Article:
Georgia’s Wood Stork Nest Numbers Dip, But Remain Strong

LDWF Wood Stork Image
Wood Stork Nest Numbers Dip, But Remain Strong in Georgia
Georgia Department of Natural Resources
Georgia Department of Natural Resources

Georgia -( Although nest totals fell slightly from last year’s record high, Georgia Department of Natural Resources surveys documented strong wood stork nesting this spring and summer.

Wildlife biologist Tim Keyes, wood stork survey leader for DNR’s Wildlife Resources Division, said aerial and ground surveys in May estimated 2,496 nests in 22 colonies. Follow-up surveys this month documented high productivity. The agency’s Nongame Conservation Section and partners such as the U.S. Fish and Wildlife Service documented wood stork colonies in 12 counties, with surveys covering the coast and ranging as far north as Screven County in southeast Georgia and west to Mitchell County near the state’s southwestern corner.

The nest count is a drop from the record-setting 2,932 nests in 2014, but well above the totals of 1,873 in 2013 and 1,903 in 2012. Annual fluctuations are normal.

“It’s still a great year and a really good count,” said Keyes, who works with the division’s Nongame Conservation Section office in Brunswick.

In 2014, wood storks were down-listed from endangered to threatened under the Endangered Species Act. The reclassification has not changed protection or conservation measures.

This year, Keyes said a number of small colonies and one big colony in Berrien County were not used. Also, a small colony on Sapelo Island was abandoned in mid-season. But all of the largest colonies were active and produced many nests with more than one chick. Keyes is using follow-up surveys to estimate the number of young, many of which have already fledged.

Wood storks, America’s only true stork, are tall, bald-headed wading birds that nest in colonies over water and depend on wetlands for food. The birds feed by running their opened beak through the water and snapping it shut when it touches prey, a technique known as tacto-location.

The species was listed as endangered in 1984, with its population shrinking about 5 percent a year and projections marking it at risk of extinction by the year 2000. The decline was blamed on wetland habitat loss and alteration in Florida. Many wood storks now nest in Georgia, which has about 20 percent of the U.S. nesting population.

The Fish and Wildlife Service cited restoration efforts and more comprehensive population data, such as DNR’s surveys, in its decision to down-list wood storks to threatened last year.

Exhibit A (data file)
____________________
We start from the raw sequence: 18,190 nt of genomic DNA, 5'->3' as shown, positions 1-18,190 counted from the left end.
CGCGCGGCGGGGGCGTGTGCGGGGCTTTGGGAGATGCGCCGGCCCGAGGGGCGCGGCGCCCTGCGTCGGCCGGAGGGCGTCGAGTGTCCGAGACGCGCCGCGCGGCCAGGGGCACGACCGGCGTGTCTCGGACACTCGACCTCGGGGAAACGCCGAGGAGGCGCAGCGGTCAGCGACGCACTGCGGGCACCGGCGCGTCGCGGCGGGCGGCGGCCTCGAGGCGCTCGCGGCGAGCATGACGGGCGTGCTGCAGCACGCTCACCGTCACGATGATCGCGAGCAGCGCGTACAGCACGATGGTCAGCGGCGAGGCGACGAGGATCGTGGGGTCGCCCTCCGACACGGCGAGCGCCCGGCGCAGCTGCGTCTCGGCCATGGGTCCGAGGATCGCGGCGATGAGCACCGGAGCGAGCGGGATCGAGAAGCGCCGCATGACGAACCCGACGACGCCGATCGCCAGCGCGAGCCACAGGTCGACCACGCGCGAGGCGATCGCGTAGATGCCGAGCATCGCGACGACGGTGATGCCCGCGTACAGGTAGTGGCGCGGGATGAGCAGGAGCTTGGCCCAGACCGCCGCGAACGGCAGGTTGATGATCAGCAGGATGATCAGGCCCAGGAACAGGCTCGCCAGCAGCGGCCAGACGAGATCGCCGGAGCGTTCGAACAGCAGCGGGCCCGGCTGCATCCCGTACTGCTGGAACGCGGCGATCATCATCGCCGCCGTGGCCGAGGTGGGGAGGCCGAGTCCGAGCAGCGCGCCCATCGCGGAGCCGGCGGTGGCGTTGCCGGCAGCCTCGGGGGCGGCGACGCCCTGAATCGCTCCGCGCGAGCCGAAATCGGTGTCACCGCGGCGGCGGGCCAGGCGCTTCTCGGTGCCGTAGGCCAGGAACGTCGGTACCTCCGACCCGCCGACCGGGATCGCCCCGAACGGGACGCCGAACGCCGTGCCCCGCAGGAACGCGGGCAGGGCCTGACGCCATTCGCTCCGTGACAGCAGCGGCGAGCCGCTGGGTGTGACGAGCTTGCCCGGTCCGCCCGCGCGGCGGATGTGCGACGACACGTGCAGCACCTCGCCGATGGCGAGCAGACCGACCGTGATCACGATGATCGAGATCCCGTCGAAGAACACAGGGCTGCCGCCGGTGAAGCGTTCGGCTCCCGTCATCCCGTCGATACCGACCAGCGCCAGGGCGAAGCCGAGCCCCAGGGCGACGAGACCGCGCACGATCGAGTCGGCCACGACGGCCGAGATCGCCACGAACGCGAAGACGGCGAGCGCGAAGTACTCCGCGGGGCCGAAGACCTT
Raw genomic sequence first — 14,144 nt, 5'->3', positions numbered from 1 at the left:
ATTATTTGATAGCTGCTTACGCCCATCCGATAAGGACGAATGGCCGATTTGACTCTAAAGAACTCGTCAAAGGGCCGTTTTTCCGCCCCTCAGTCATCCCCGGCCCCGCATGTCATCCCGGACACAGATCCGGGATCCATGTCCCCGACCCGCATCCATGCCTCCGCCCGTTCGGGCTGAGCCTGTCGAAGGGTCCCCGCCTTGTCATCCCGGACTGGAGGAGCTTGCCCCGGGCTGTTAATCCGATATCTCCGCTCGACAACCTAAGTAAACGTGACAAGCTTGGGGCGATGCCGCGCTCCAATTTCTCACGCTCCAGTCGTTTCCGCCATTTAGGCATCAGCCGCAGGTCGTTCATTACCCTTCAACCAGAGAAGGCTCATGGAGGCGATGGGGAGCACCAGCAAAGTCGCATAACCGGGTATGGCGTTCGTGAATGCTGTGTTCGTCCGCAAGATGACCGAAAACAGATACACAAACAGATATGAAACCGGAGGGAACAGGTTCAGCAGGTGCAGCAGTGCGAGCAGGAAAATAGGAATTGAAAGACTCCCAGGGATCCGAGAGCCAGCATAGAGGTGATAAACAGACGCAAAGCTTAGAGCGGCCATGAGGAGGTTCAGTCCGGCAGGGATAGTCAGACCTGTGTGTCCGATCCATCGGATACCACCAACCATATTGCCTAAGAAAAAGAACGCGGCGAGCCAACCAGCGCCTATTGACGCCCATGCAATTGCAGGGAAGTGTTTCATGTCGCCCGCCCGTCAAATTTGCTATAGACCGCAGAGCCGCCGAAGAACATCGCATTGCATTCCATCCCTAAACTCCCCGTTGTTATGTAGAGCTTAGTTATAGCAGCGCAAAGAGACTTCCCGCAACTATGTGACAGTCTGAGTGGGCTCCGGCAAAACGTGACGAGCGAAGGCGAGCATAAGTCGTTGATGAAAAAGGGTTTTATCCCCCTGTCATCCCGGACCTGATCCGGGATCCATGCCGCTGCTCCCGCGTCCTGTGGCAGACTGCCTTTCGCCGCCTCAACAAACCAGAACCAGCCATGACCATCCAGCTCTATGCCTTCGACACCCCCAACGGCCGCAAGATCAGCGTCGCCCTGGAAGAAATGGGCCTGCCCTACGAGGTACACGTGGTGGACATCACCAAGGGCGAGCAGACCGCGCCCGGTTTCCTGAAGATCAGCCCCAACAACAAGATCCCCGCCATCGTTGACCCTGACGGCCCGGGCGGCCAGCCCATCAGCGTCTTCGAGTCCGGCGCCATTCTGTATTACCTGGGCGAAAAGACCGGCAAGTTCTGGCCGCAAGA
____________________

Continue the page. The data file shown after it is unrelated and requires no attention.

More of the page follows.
• Wood storks use freshwater and estuarine wetlands for breeding, feeding and roosting.
  • They are colonial nesters – they nest in colonies – and several nests are often in the same tree.
  • The stick nests are built in trees over water, a setting in which alligators unwittingly help protect the eggs and chicks above from raccoons and other predators.
  • The first record of wood storks nesting in Georgia was in 1965 on Blackbeard Island.
  • This year, colonies in the state ranged in size from 442 nests at Harris Neck National Wildlife Refuge in McIntosh County to 15 nests at a site on St. Catherines Island in Liberty County. Colonies were documented in 12 counties: Brantley, Brooks, Camden, Chatham, Cook, Glynn, Jenkins, Liberty, McIntosh, Mitchell, Thomas and Worth.
  • Colonies in southwest Georgia depend more on rainfall and are less stable than those in coastal counties, where many wetlands used by storks are influenced by tides.
  • Wood storks also may be spotted soaring on thermal updrafts or gliding to feeding sites. They sometimes range into north Georgia.
  • More than 75 percent of the stork rookeries in Georgia are on private land. The success of conservation efforts for this species depends on landowners’ willingness to ensure the protection of viable freshwater wetland nesting sites.
  • Learn more about wood storks in Georgia at 


Georgia DNR’s Nongame Conservation Section works to conserve wood storks and Georgia’s other rare and endangered animals and native plants. Yet 97 percent of the agency’s budget comes from fundraisers, grants and donations.

Help by purchasing or renewing a bald eagle or ruby-throated hummingbird license plate. Thanks to a law change last year, buying or renewing these and other DNR wildlife plates costs only $25 more than a standard tag and up to 80 percent of that fee goes to directly to conserving Georgia wildlife.

Supporters can also contribute directly to the Georgia Nongame Wildlife Conservation Fund. These programs support conservation of wildlife not legally fished for, hunted or collected. Details: